At its simplest, ethical investing involves simply purchasing investments from issuers who act ethically. However, investors who seek to achieve this must first establish what they regard as unethical. Of course what some people see as unethical others don’t. For example, some people think tobacco companies and makers of alcoholic beverages are unethical, helping to create lung cancer and alcoholism. Smokers and alcohol drinks may see cigarettes and wine, for example,  as just other products to be enjoyed. Here are some issues that ethical investors may be concerned with.

  • Monopolies. Companies that have monopolies in a market or industry can function very efficiently in many respects, but they also effectively prevent any form of healthy business competition, and some investors consider this to be unethical.
  • Environmental damage. Energy, mining and manufacturing have long been seen as damaging nature and wildlife and polluters or air and water and destroyers of forests.
  • Abortion and Stem-Cell Research – Companies that profit from certain medical procedures or types of research are often considered to be unethical.
  • Makers of alcoholic beverages, tobacco companies and the pornographic films are often accused of many of societies ills including sex crimes, sexualisation of young people, drunken behaviours and diseases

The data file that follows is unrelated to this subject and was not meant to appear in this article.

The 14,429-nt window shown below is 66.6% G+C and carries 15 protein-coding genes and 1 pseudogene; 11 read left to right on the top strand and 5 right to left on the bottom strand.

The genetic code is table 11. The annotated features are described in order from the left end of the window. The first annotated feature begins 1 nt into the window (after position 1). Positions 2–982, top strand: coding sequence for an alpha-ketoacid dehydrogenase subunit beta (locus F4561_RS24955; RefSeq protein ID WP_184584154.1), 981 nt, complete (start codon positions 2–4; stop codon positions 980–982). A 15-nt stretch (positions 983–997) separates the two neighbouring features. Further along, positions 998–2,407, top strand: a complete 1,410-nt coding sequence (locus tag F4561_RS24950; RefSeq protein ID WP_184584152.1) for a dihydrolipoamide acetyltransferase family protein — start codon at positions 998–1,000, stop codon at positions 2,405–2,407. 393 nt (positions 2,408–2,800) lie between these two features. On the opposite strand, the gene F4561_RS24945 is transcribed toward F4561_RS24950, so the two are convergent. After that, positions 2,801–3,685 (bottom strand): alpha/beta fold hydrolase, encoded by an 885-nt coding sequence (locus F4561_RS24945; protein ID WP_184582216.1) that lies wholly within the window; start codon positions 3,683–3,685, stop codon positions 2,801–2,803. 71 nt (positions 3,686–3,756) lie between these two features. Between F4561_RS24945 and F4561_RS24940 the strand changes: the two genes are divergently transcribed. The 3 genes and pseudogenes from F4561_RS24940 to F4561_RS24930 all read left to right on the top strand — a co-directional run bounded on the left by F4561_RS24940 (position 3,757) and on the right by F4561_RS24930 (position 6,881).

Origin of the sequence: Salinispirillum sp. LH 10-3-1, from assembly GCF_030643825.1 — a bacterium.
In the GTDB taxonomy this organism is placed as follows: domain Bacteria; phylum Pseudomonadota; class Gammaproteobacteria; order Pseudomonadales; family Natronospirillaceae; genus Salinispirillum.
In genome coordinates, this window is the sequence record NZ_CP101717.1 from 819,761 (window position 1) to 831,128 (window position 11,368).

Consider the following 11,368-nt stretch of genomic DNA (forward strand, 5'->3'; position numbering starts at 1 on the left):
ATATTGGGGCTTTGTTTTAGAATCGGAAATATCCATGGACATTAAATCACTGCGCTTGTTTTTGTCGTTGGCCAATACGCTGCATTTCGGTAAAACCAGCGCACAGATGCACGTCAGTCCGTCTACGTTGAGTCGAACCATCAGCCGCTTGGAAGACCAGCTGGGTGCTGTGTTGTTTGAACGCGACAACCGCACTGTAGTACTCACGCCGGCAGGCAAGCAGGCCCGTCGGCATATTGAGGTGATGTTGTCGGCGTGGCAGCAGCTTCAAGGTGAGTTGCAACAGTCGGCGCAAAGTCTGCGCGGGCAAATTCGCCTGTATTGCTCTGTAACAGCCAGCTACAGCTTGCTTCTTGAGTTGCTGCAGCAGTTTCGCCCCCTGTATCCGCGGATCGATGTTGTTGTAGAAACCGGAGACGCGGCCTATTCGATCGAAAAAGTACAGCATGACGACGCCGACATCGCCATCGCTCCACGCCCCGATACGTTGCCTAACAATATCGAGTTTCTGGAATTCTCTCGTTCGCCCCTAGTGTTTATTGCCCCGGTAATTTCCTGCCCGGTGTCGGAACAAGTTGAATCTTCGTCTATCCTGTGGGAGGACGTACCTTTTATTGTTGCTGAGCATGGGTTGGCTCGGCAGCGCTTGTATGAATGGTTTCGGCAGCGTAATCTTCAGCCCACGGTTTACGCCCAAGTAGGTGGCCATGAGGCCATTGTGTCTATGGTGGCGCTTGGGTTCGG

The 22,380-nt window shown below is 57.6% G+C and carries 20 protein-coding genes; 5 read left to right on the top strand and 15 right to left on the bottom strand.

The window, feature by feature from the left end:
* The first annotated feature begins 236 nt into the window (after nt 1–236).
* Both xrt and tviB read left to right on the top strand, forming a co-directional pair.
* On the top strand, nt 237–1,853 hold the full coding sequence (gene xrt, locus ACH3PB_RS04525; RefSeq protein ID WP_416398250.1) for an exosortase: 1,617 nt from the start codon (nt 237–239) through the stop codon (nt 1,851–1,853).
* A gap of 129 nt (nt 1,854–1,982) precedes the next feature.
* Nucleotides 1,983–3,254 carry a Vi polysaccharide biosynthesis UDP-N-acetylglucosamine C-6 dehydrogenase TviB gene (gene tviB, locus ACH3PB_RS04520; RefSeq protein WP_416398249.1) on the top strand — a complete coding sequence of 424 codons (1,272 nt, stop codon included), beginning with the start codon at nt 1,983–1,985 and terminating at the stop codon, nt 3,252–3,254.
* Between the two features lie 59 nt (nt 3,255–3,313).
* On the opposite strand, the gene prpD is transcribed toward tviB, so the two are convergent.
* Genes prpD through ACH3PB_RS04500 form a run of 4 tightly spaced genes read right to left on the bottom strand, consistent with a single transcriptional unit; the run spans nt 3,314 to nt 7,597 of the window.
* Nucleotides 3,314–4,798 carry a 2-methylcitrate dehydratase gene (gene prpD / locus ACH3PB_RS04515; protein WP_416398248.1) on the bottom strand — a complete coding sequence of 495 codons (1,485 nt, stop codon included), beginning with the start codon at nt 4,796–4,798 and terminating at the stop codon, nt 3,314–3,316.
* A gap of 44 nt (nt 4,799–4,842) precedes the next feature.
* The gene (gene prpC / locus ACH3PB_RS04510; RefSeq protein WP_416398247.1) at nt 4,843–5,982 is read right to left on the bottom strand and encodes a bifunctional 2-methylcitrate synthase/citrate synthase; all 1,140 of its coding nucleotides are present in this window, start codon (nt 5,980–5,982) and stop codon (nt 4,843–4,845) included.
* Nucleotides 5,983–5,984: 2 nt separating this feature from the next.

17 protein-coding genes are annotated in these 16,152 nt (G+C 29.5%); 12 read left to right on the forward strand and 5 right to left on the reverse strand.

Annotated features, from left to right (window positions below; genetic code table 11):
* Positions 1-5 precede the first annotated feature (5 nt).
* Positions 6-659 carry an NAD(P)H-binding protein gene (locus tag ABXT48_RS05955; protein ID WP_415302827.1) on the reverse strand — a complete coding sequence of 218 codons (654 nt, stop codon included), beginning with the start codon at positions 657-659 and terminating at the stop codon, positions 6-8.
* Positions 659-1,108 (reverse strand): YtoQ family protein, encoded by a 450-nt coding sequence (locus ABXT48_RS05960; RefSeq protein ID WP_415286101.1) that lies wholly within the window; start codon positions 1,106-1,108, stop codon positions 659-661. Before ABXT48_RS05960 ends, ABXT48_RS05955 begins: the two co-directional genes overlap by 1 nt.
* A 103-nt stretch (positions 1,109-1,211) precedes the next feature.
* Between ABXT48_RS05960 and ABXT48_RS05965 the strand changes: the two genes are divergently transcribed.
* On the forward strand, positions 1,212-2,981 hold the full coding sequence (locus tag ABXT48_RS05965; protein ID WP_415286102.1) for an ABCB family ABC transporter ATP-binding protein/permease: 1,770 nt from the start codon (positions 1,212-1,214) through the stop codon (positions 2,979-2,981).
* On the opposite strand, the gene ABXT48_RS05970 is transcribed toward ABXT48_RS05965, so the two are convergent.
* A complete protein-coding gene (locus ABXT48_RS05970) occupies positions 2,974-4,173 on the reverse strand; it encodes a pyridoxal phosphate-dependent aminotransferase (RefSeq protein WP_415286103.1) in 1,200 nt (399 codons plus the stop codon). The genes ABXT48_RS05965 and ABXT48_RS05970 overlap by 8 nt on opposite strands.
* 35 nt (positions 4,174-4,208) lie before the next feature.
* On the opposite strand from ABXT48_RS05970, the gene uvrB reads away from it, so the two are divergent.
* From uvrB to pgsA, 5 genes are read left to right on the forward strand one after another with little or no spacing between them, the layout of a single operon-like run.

There are investments funds and socially conscious mutual funds that will try to place funds in ethically operating companies and industries and avoid those that are seen to be unethical. Making ethical decisions will depend on the quality of information that people receive. Of course, being ethical has a price to pay. Perhaps ethical investing will result in lower financial returns. Investors must ultimately decide whether loss of income is worth the social and ethical gains. Marcus Henn has some valuable insights into ethical investing. You can read them here


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